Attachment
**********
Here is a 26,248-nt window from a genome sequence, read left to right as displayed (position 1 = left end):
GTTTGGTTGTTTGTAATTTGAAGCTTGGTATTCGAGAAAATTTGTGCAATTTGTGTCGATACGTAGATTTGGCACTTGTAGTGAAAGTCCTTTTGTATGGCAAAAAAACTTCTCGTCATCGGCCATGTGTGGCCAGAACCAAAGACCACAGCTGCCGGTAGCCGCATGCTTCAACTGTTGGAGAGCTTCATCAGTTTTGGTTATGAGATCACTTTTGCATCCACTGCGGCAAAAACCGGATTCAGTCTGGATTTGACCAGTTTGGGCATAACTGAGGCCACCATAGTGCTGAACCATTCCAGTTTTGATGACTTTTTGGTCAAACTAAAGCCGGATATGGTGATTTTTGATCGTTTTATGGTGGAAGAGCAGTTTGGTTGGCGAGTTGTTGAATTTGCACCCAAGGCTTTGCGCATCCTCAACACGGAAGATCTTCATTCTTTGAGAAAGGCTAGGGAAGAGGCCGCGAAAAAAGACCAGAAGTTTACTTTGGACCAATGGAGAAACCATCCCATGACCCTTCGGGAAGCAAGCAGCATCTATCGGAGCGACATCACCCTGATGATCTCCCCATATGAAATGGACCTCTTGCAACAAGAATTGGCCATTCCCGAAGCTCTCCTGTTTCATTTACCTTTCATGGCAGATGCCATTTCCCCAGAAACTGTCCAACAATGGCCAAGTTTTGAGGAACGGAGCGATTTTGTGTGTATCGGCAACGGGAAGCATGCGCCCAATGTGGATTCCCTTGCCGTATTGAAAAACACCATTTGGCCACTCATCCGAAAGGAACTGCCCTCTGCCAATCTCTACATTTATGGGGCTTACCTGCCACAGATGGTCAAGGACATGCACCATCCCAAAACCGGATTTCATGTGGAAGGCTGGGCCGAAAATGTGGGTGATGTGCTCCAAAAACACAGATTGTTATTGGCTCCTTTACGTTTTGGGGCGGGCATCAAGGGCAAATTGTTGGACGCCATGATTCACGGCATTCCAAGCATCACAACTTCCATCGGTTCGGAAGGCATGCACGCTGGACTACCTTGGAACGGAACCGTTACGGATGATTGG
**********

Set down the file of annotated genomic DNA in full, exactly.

Here is a 26,248-nt window from a genome sequence, read left to right as displayed (position 1 = left end):
GTTTGGTTGTTTGTAATTTGAAGCTTGGTATTCGAGAAAATTTGTGCAATTTGTGTCGATACGTAGATTTGGCACTTGTAGTGAAAGTCCTTTTGTATGGCAAAAAAACTTCTCGTCATCGGCCATGTGTGGCCAGAACCAAAGACCACAGCTGCCGGTAGCCGCATGCTTCAACTGTTGGAGAGCTTCATCAGTTTTGGTTATGAGATCACTTTTGCATCCACTGCGGCAAAAACCGGATTCAGTCTGGATTTGACCAGTTTGGGCATAACTGAGGCCACCATAGTGCTGAACCATTCCAGTTTTGATGACTTTTTGGTCAAACTAAAGCCGGATATGGTGATTTTTGATCGTTTTATGGTGGAAGAGCAGTTTGGTTGGCGAGTTGTTGAATTTGCACCCAAGGCTTTGCGCATCCTCAACACGGAAGATCTTCATTCTTTGAGAAAGGCTAGGGAAGAGGCCGCGAAAAAAGACCAGAAGTTTACTTTGGACCAATGGAGAAACCATCCCATGACCCTTCGGGAAGCAAGCAGCATCTATCGGAGCGACATCACCCTGATGATCTCCCCATATGAAATGGACCTCTTGCAACAAGAATTGGCCATTCCCGAAGCTCTCCTGTTTCATTTACCTTTCATGGCAGATGCCATTTCCCCAGAAACTGTCCAACAATGGCCAAGTTTTGAGGAACGGAGCGATTTTGTGTGTATCGGCAACGGGAAGCATGCGCCCAATGTGGATTCCCTTGCCGTATTGAAAAACACCATTTGGCCACTCATCCGAAAGGAACTGCCCTCTGCCAATCTCTACATTTATGGGGCTTACCTGCCACAGATGGTCAAGGACATGCACCATCCCAAAACCGGATTTCATGTGGAAGGCTGGGCCGAAAATGTGGGTGATGTGCTCCAAAAACACAGATTGTTATTGGCTCCTTTACGTTTTGGGGCGGGCATCAAGGGCAAATTGTTGGACGCCATGATTCACGGCATTCCAAGCATCACAACTTCCATCGGTTCGGAAGGCATGCACGCTGGACTACCTTGGAACGGAACCGTTACGGATGATTGG